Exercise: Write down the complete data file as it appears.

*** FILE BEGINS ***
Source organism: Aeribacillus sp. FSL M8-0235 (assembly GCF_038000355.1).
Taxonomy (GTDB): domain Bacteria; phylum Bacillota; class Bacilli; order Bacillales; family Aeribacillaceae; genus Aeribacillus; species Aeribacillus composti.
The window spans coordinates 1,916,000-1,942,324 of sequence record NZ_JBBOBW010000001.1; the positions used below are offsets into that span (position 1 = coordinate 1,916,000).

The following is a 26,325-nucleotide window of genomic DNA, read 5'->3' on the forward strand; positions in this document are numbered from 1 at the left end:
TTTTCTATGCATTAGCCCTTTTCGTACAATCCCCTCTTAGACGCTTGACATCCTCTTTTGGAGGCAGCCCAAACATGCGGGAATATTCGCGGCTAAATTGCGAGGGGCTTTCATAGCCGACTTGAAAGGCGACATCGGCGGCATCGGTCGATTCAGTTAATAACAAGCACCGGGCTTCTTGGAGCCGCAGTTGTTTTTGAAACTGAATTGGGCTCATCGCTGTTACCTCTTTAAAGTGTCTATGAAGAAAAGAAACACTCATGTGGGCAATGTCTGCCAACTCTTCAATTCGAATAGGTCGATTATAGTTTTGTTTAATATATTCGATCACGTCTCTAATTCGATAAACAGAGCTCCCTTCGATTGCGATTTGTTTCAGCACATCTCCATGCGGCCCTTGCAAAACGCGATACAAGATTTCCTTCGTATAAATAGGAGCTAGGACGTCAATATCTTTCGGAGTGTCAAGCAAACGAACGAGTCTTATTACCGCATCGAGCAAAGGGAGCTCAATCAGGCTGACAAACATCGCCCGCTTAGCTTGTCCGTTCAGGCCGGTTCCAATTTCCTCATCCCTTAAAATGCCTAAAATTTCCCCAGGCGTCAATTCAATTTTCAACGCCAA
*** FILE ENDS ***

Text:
Source organism: Aeribacillus sp. FSL M8-0235 (assembly GCF_038000355.1).
Taxonomy (GTDB): domain Bacteria; phylum Bacillota; class Bacilli; order Bacillales; family Aeribacillaceae; genus Aeribacillus; species Aeribacillus composti.
The window spans coordinates 1,916,000-1,942,324 of sequence record NZ_JBBOBW010000001.1; the positions used below are offsets into that span (position 1 = coordinate 1,916,000).

The following is a 26,325-nucleotide window of genomic DNA, read 5'->3' on the forward strand; positions in this document are numbered from 1 at the left end:
TTTTCTATGCATTAGCCCTTTTCGTACAATCCCCTCTTAGACGCTTGACATCCTCTTTTGGAGGCAGCCCAAACATGCGGGAATATTCGCGGCTAAATTGCGAGGGGCTTTCATAGCCGACTTGAAAGGCGACATCGGCGGCATCGGTCGATTCAGTTAATAACAAGCACCGGGCTTCTTGGAGCCGCAGTTGTTTTTGAAACTGAATTGGGCTCATCGCTGTTACCTCTTTAAAGTGTCTATGAAGAAAAGAAACACTCATGTGGGCAATGTCTGCCAACTCTTCAATTCGAATAGGTCGATTATAGTTTTGTTTAATATATTCGATCACGTCTCTAATTCGATAAACAGAGCTCCCTTCGATTGCGATTTGTTTCAGCACATCTCCATGCGGCCCTTGCAAAACGCGATACAAGATTTCCTTCGTATAAATAGGAGCTAGGACGTCAATATCTTTCGGAGTGTCAAGCAAACGAACGAGTCTTATTACCGCATCGAGCAAAGGGAGCTCAATCAGGCTGACAAACATCGCCCGCTTAGCTTGTCCGTTCAGGCCGGTTCCAATTTCCTCATCCCTTAAAATGCCTAAAATTTCCCCAGGCGTCAATTCAATTTTCAACGCCAA